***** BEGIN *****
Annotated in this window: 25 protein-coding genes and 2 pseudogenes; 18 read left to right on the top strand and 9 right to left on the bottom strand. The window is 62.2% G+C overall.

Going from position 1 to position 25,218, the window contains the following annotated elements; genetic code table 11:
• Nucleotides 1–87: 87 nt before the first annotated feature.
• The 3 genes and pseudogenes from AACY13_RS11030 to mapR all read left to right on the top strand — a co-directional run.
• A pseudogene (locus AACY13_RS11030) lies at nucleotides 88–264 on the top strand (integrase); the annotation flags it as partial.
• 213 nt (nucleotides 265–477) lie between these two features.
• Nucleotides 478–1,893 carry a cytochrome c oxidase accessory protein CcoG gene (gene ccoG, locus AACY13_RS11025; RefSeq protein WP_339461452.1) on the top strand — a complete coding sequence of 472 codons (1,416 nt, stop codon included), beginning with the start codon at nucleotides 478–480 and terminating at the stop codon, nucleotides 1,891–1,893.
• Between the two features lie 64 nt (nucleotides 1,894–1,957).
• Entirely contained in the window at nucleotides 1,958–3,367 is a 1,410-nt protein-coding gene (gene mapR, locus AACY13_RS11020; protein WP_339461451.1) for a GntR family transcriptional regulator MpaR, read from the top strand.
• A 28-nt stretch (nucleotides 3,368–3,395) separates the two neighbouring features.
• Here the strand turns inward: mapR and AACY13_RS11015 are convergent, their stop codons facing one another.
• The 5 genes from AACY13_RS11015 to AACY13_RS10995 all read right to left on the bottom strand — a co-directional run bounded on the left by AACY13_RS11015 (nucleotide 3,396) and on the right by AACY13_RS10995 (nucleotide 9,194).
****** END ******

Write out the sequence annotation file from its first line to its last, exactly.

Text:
Annotated in this window: 25 protein-coding genes and 2 pseudogenes; 18 read left to right on the top strand and 9 right to left on the bottom strand. The window is 62.2% G+C overall.

Going from position 1 to position 25,218, the window contains the following annotated elements; genetic code table 11:
• Nucleotides 1–87: 87 nt before the first annotated feature.
• The 3 genes and pseudogenes from AACY13_RS11030 to mapR all read left to right on the top strand — a co-directional run.
• A pseudogene (locus AACY13_RS11030) lies at nucleotides 88–264 on the top strand (integrase); the annotation flags it as partial.
• 213 nt (nucleotides 265–477) lie between these two features.
• Nucleotides 478–1,893 carry a cytochrome c oxidase accessory protein CcoG gene (gene ccoG, locus AACY13_RS11025; RefSeq protein WP_339461452.1) on the top strand — a complete coding sequence of 472 codons (1,416 nt, stop codon included), beginning with the start codon at nucleotides 478–480 and terminating at the stop codon, nucleotides 1,891–1,893.
• Between the two features lie 64 nt (nucleotides 1,894–1,957).
• Entirely contained in the window at nucleotides 1,958–3,367 is a 1,410-nt protein-coding gene (gene mapR, locus AACY13_RS11020; protein WP_339461451.1) for a GntR family transcriptional regulator MpaR, read from the top strand.
• A 28-nt stretch (nucleotides 3,368–3,395) separates the two neighbouring features.
• Here the strand turns inward: mapR and AACY13_RS11015 are convergent, their stop codons facing one another.
• The 5 genes from AACY13_RS11015 to AACY13_RS10995 all read right to left on the bottom strand — a co-directional run bounded on the left by AACY13_RS11015 (nucleotide 3,396) and on the right by AACY13_RS10995 (nucleotide 9,194).